Despite the existential threat that budget cuts pose to the Berlinale, an institution which must be preserved at all costs, the festival cutting down the number of films in its sprawling programme can be considered a good thing. It doesn’t lose its treasured title as the largest film festival in the world, and a more condensed programme not only doesn’t jeopardize its position as the world’s top public film event but allows for a more savvy curation, thereby honing in on the festival’s identity and hopefully allowing for more star power and break-out titles, in order to equal the likes of Cannes and Venice. Because it cannot be denied that the Berlinale has slipped down the global rankings over the years, as it has failed to attract hyped independent titles and big Hollywood names, which have preferred Sundance, taking place prior to the Berlinale in the calendar, or Cannes, which is just around the corner. A streamlining initiative could be the sign of more emphasis on competing once more on a global level, and this in turn should assure that more sponsors give the festival their backing.
Indeed, the Berlinale has seen the exodus of some of its corporate sponsors, which together contributed a third of the event’s budget. Luxury car brand Audi, a long-term Berlinale backer, dropped out after 2020, replaced this year by Uber. Telco MagentaTV and L’Oréal Paris also wrapped up their sponsorship deals, while Armani Beauty came on board as the fashion sponsor this year.
I have been going to the Berlin Film Festival since 2014, and each year is fantastic because of the variety of films you get to discover, films that may have otherwise fallen by the wayside. However, there’s a lot of rough to wade through in order to get to the diamonds in some sections, and a great many films never get a theatrical release.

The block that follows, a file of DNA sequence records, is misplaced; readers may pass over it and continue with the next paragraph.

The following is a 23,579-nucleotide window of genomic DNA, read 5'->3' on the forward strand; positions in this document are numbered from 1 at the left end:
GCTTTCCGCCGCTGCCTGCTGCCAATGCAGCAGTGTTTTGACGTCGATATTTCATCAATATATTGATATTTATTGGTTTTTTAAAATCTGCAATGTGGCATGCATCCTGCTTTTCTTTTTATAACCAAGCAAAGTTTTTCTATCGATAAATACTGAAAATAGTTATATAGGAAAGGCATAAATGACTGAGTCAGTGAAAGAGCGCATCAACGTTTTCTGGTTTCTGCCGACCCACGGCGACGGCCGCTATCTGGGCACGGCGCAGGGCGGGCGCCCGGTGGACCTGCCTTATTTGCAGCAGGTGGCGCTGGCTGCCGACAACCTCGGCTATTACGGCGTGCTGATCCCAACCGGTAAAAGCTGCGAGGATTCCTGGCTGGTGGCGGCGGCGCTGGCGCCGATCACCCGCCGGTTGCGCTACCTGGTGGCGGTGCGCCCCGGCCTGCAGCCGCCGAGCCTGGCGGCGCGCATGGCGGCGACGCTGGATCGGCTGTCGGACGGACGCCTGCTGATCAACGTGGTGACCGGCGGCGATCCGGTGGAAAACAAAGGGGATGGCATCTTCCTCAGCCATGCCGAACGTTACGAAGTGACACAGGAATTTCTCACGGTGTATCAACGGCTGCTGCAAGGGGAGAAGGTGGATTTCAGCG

As a previous Berliner, I was privy to all the pre-festival preview screenings several weeks before the Berlinale kicked off – a chance for members of the press to watch as many of the sidebar selections before you had to focus on interviews and the Competition line-up once the red carpet had been rolled out. I remember one year in particular – 2017 – when I went all out. Between all the pre-festival press screenings in January and the festival itself, I saw 107 Berlinale films in total, only to realise that I’d only seen about one-third of the selected films after a solid month-and-a-bit. It’s sheer lunacy and even then, I was arguing that sections like Forum, Panorama and Perspektive Deutsches Kino needed to be streamlined and that there should be more a more focused curation.
There has been a steady change in the last four years, since co-directors Carlo Chatrian and Mariëtte Rissenbeek took over from long-time festival boss Dieter Kosslick. Chatrian in particular has brought his curation knowhow, honed from his years as the Locarno Film Festival head. Still, more can be done and despite fears that Berlin’s funding will be tightened, a tighter curation can only be a good thing.
As for the future of the co-heads of the Berlinale, this could be more worrying. Rissenbeek has already said she is stepping down after next year’s Berlinale, when her contract expires and the German culture ministry is still in negotiations with Chatrian over a possible extension of his contract beyond 2024. There has been speculation next year could see a major shake-up, with the ministry overhauling the festival’s management structure as well as its financing.
The 74th Berlin International Film Festival runs 15 - 25 February 2024.